This morning we found Snickers, my son’s three-year-old Toggenburg doe, in heat. If you’ve never had a goat in heat before and don’t know what to look for, here are the clues:
- They aren’t as interested as usual in eating.
- They pace the fence line or gate gazing longing at the buck or in the buck’s direction.
- They call out more than usual. Some don’t call out at all. Others call out only when they see the buck. We have one that calls all day regardless of where she is, what she is doing or where the buck is standing.
- A cream-coloured discharge is visible exiting the vulva.
- Some act stupid and race around and do silly things.
- They aren’t themselves.
- The flag their tail, which means the stick it straight up and wave it back and forth.
- If there is a buck with them, the buck won’t leave them alone. He’ll give chase, smell her butt and stomp a front hoof on the ground. He’ll urinate on himself, all over his face and into his mouth. His top lip will stick up as he smells the air, and he’ll stick his nose in her pee stream. The noises he makes will be nothing like he makes at any other time.
As I mentioned in my previous post Brutally Honest: No Males Required – Part I: Chickens, after more than five years of homesteading, I’ve come to the conclusion that a homestead does NOT need male animals. The disadvantages to having them far outweigh their advantages. In most instances, they do not produce anything (note there were a few exceptions).
In that post, I discussed male chickens, ducks, meat birds and turkeys. In this one, I’ll discuss in detail goats and add a few notes about sheep.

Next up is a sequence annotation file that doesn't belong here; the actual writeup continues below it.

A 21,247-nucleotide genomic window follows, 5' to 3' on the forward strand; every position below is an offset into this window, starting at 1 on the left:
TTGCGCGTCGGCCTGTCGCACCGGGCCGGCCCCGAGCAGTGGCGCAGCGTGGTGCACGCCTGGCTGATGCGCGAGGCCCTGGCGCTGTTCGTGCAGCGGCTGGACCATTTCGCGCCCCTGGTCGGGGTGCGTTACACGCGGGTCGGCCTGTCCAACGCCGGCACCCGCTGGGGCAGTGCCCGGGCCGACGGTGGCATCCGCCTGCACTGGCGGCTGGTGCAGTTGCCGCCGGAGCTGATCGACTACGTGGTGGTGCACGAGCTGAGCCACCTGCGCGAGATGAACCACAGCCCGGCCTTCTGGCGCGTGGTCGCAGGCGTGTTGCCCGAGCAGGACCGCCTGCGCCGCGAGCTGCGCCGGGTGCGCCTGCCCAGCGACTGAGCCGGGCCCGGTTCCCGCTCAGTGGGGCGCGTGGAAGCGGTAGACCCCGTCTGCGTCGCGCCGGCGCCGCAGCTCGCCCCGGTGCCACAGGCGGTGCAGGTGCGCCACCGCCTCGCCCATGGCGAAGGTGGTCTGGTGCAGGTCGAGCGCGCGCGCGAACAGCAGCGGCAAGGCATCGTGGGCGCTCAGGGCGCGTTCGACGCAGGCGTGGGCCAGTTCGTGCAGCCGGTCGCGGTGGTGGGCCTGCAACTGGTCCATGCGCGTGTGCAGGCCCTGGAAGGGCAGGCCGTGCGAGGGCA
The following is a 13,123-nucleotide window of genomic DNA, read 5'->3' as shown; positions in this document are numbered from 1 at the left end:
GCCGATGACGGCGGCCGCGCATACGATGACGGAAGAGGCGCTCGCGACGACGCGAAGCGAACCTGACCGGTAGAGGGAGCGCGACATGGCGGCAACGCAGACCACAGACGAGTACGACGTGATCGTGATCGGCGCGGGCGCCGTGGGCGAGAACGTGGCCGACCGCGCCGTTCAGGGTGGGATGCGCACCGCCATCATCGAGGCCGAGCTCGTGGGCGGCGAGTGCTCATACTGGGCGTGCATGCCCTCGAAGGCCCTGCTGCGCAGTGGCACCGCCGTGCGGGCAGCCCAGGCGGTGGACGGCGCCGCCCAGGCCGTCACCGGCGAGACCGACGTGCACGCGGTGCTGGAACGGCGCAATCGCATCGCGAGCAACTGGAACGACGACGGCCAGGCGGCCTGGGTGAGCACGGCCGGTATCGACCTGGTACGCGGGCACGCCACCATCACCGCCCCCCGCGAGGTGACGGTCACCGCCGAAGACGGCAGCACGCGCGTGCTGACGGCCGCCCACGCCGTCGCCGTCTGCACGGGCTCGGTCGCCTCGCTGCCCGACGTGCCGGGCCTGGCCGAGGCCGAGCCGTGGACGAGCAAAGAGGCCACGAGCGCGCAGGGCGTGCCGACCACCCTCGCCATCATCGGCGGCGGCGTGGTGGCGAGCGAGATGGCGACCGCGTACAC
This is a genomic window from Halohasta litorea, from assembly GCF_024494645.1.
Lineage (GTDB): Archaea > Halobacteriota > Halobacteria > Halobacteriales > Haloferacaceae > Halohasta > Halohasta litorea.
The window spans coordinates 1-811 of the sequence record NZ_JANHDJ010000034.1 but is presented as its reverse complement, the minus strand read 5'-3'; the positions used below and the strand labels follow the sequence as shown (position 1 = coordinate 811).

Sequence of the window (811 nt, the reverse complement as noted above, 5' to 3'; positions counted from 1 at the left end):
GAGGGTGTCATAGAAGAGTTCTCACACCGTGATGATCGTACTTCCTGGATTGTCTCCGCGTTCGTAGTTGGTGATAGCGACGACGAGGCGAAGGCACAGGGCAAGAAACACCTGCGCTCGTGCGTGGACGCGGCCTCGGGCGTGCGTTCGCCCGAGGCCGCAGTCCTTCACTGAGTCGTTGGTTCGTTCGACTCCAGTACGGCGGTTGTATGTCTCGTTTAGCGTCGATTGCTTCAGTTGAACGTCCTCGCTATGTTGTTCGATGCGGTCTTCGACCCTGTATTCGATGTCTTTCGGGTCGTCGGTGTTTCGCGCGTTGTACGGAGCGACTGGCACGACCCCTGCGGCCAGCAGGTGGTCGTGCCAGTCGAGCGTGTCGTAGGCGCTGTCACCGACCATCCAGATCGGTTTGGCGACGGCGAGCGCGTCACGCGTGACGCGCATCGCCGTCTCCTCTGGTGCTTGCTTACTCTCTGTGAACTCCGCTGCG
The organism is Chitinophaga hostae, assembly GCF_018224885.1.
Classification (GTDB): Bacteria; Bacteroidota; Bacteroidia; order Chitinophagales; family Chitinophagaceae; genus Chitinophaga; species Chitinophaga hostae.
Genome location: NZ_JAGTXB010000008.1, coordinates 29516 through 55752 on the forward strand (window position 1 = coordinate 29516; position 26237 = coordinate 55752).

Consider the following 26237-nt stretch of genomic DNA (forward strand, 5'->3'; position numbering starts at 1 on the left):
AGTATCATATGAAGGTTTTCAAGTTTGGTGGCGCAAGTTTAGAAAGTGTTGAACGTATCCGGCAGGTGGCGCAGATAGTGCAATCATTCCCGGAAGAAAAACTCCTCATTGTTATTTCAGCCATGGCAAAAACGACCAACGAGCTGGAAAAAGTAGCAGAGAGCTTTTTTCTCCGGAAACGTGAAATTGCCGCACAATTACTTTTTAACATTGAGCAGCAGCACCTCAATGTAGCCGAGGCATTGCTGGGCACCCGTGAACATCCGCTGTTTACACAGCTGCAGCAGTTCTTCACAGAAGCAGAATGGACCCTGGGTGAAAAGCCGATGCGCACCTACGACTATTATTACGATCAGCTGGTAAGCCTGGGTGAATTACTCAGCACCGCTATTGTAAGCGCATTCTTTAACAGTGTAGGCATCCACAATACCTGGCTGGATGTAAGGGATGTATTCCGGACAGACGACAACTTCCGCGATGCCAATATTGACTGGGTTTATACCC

Goats, both does (females) and bucks (males) browse, eating down overgrown grassy areas, unwanted trees and invasive shrubs. They won’t eat everything because some plants are poisonous to them (buttercup, yew), but they can clean up a vacant lot fairly quickly when left to their own devices, and they eat some plants that are poisonous to humans, such as poison ivy.
Goats also leave droppings a little larger than rabbit manure. They remind me of large, chocolate covered raisins. If your goat isn’t pooping chocolate-covered raisins, you may have a health issue. This manure and their urine mixed with soiled hay or straw is a great addition to the compost pile. I’ve made lovely soil over the past five years from the manure gathered from these animals.
I used to tell lies. I didn’t know it at the time, but lies were coming out of my mouth every time a customer asked me about Round-up.
Back in the early 1990s, I worked at a popular gardening centre. It was one of the busiest places in the city that sold everything a gardener needed, including herbicides (aka weed killer, aka plant killer). If gardeners had an invasive weed or a little dandelion in their driveway, we were taught to sell them Round-up.
Round-up, we were instructed, was a systemic weed killer, which means it could be sprayed on the leaves and the plants ‘circulatory system’ would deliver the poison right to the root of the problem: the roots. Once the roots were attacked, the plant–regardless of how wild and large–would die. Most plants would die, anyways. I don’t remember if it claimed to kill alder bushes. But it would kill your favourite rose bush if you sprayed it by mistake.
The fact it was a systemic killer was the first selling point. The second was that it broke down in the soil and in short time–a few weeks or a few months–it would dissolve into nothing. Gone from the soil without a trace. In other words, Round-up was advertised as biodegradable and as leaving the soil clean after use.
That was a BIG FAT LIE.
Sunrise to start a beautiful first day of autumn.